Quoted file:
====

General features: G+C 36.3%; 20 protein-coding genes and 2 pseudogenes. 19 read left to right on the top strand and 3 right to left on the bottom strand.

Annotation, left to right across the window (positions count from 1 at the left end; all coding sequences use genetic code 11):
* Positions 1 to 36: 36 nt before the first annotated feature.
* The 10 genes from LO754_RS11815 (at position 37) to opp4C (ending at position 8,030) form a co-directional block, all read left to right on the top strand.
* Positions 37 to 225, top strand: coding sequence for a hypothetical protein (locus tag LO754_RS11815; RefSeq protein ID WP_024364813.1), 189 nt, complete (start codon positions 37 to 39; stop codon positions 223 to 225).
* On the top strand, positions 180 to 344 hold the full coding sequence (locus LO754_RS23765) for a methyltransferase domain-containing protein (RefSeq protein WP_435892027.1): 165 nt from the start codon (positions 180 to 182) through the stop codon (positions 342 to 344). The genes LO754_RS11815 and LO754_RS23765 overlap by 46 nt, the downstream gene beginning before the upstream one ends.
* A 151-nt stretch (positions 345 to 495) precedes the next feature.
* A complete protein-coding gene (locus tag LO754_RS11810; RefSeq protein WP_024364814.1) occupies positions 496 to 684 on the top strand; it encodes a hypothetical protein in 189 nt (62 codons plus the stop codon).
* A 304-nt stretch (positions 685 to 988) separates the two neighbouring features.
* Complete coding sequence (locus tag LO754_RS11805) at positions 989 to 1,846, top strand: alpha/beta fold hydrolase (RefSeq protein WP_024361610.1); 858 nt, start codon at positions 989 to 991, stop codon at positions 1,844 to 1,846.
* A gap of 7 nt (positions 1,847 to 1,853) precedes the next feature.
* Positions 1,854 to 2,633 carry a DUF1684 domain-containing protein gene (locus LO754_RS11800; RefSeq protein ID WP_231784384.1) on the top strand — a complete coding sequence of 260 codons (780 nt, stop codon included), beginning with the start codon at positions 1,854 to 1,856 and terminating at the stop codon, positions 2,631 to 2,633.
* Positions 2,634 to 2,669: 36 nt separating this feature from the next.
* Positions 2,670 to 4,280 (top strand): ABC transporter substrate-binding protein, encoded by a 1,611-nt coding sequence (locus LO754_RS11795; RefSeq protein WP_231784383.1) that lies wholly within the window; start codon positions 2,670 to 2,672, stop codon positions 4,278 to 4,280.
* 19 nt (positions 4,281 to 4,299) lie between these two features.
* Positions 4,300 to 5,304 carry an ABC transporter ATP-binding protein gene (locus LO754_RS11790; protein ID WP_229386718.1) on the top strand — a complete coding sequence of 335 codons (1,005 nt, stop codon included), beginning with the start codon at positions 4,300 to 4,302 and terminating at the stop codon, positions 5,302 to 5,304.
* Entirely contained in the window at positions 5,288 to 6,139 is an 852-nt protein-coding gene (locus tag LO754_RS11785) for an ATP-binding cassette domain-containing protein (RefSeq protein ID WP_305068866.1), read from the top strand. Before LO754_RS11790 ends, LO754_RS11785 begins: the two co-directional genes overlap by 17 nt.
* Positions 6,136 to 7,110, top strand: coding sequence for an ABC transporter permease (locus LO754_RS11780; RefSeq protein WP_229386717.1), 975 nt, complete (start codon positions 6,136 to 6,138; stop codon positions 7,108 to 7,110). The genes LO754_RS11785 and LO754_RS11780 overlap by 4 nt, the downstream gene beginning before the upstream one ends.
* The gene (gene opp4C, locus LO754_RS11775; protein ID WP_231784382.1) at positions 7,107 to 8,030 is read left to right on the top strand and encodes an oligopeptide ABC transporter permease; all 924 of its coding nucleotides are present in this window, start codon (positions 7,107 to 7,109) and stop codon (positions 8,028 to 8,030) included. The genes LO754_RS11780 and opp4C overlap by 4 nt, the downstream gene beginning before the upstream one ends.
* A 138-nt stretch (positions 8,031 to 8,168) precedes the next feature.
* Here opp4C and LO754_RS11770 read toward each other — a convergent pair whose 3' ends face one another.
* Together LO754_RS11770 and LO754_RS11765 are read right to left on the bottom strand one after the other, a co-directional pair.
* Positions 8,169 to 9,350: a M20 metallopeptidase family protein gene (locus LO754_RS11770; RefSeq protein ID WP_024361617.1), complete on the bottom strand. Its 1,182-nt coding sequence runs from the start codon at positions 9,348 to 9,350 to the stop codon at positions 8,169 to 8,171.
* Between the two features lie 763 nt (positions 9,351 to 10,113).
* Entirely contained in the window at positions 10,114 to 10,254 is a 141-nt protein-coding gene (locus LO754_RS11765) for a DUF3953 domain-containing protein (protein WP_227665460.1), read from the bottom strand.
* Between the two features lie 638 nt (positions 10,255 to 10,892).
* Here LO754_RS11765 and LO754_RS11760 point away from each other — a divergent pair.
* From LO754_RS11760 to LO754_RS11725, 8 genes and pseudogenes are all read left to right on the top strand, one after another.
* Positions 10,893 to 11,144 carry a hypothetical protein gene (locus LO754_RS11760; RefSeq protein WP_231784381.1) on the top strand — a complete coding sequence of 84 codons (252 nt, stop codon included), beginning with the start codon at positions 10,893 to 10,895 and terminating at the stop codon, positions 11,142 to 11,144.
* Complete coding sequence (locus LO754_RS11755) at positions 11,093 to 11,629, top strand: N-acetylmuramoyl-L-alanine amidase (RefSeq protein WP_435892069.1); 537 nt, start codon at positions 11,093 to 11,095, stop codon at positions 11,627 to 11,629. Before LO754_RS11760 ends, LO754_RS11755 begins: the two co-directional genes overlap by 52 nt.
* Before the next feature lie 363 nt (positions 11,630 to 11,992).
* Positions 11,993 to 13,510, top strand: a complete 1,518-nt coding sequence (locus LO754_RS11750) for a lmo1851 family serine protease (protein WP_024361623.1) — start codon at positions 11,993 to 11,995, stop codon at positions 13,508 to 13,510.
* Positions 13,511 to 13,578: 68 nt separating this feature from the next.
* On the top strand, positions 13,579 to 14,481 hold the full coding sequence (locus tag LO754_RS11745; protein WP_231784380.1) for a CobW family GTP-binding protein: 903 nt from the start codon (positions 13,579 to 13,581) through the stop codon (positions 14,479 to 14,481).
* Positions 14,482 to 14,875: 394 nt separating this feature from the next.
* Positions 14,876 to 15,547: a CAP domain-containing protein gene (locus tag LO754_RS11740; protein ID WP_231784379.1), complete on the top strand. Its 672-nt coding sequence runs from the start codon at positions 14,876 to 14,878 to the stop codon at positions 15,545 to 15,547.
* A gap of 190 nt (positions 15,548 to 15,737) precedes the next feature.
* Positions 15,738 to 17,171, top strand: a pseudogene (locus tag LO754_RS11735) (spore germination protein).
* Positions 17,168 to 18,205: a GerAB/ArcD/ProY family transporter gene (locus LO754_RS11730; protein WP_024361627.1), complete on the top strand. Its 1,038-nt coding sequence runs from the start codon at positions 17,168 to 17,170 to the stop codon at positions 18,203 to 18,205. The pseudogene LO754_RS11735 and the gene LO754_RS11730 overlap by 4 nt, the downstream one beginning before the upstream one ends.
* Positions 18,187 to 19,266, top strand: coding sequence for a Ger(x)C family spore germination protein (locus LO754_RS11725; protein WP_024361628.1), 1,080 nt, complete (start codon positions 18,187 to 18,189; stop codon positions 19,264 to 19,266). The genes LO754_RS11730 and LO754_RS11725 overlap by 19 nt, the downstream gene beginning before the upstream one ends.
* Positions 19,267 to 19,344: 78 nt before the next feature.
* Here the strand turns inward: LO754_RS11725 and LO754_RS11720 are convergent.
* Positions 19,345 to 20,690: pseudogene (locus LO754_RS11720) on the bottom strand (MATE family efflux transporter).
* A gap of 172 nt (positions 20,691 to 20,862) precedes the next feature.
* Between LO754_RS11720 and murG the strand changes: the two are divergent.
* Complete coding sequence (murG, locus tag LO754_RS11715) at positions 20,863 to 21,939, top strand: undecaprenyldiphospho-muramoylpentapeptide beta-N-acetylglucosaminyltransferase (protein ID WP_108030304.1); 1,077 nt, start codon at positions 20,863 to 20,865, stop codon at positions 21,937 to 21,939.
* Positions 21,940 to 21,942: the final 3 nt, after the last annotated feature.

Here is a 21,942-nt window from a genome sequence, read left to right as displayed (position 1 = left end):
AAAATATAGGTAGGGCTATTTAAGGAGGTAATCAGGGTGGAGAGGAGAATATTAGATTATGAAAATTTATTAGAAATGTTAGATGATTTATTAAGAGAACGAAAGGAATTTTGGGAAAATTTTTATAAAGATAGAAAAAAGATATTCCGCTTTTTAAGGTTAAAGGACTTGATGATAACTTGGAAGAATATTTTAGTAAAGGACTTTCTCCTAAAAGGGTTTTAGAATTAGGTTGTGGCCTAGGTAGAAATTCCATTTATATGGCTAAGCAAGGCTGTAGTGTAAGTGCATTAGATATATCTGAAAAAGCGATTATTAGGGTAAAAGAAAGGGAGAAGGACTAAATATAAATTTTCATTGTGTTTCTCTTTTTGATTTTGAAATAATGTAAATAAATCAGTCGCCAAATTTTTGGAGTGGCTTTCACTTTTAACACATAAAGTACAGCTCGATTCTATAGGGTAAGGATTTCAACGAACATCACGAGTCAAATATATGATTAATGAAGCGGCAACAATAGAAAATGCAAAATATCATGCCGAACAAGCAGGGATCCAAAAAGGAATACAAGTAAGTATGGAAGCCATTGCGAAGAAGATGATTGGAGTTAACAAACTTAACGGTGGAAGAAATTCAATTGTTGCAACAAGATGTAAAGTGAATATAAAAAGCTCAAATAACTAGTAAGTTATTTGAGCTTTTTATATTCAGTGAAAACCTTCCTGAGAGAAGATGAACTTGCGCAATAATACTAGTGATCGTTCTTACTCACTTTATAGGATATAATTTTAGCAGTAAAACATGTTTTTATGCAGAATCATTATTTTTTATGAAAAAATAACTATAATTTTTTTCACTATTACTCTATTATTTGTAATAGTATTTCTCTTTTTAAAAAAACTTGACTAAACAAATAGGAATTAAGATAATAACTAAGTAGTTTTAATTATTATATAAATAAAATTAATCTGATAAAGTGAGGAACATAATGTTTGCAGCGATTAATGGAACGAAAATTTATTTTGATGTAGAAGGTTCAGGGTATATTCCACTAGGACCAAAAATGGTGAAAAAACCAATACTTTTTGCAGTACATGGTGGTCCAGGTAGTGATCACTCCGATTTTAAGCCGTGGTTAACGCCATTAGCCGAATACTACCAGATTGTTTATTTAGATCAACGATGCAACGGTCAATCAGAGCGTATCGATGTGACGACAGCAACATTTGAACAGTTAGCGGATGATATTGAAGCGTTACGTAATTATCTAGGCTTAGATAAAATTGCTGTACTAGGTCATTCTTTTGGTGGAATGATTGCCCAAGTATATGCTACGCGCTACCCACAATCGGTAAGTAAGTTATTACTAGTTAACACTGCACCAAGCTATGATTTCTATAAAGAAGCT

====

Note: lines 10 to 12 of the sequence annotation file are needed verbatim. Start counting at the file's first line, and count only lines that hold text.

* Complete coding sequence (locus tag LO754_RS11805) at positions 989 to 1,846, top strand: alpha/beta fold hydrolase (RefSeq protein WP_024361610.1); 858 nt, start codon at positions 989 to 991, stop codon at positions 1,844 to 1,846.
* A gap of 7 nt (positions 1,847 to 1,853) precedes the next feature.
* Positions 1,854 to 2,633 carry a DUF1684 domain-containing protein gene (locus LO754_RS11800; RefSeq protein ID WP_231784384.1) on the top strand — a complete coding sequence of 260 codons (780 nt, stop codon included), beginning with the start codon at positions 1,854 to 1,856 and terminating at the stop codon, positions 2,631 to 2,633.